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Quotes About Abraham

Quotes tagged as "abraham" (showing 1-24 of 24)
Robert Kirkman
“The thing about smart mother fuckers is that sometimes, they sound like crazy mother fuckers to stupid mother fuckers...”
Robert Kirkman, The Walking Dead, Vol. 09: Here We Remain

Esther Hicks
“If you knew your potential to feel good, you would ask no one to be different so that you can feel good. You would free yourself of all of that cumbersome impossibility of needing to control the world, or control your mate, or control your child. You are the only one who creates your reality. For no one else can think for you, no one else can do it. It is only you, every bit of it you.”
Esther Hicks

Søren Kierkegaard
“No! No one who was great in the world will be forgotten, but everyone was great in his own way, and everyone in proportion to the greatness of that which he loved. He who loved himself became great by virtue of himself, and he who loved other men became great by his devotedness, but he who loved God became the greatest of all. Everyone shall be remembered, but everyone became great in proportion to his expectancy. One became great by expecting the possible, another by expecting the eternal; but he who expected the impossible became the greatest of all. Everyone shall be remembered, but everyone was great wholly in proportion to the magnitude of that with which he struggled. For he who struggled with the world became great by conquering the world, and he who struggled with himself became great by conquering himself, but he who struggled with God became the greatest of all. Thus did they struggle in the world, man against man, one against thousands, but he who struggled with God was the greatest of all. Thus did they struggle on earth: there was one who conquered everything by his power, and there was one who conquered God by his powerlessness. There was one who relied upon himself and gained everything; there was one who in the security of his own strength sacrificed everything; but the one who believed God was the greatest of all. There was one who was great by virtue of his power, and one who was great by virtue of his hope, and one who was great by virtue of his love, but Abraham was the greatest of all, great by that power whose strength is powerlessness, great by that wisdom which is foolishness, great by that hope whose form is madness, great by the love that is hatred to oneself.”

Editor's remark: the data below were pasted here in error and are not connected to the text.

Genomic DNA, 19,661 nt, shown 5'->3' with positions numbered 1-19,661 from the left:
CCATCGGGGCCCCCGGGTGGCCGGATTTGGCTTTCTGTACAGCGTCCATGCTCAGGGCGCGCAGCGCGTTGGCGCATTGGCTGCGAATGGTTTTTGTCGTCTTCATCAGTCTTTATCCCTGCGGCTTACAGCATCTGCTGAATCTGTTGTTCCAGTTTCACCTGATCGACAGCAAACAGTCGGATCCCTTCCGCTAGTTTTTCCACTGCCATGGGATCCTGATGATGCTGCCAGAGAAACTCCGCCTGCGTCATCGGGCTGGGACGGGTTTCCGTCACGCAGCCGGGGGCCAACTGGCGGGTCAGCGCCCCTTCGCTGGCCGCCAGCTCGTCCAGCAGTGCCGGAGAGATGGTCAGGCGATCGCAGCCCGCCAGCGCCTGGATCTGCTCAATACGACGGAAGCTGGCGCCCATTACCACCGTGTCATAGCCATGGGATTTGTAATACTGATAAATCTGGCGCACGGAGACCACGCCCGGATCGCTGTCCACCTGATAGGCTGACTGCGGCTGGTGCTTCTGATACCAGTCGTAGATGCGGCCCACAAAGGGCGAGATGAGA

Søren Kierkegaard

Christopher Hitchens
“I think I have a very good idea why it is that anti-Semitism is so tenacious and so protean and so enduring. Christianity and Islam, theistic though they may claim to be, are both based on the fetishizing of human primates: Jesus in one case and Mohammed in the other. Neither of these figures can be called exactly historical but both have one thing in common even in their quasi-mythical dimension. Both of them were first encountered by the Jews. And the Jews, ravenous as they were for any sign of the long-sought Messiah, were not taken in by either of these two pretenders, or not in large numbers or not for long.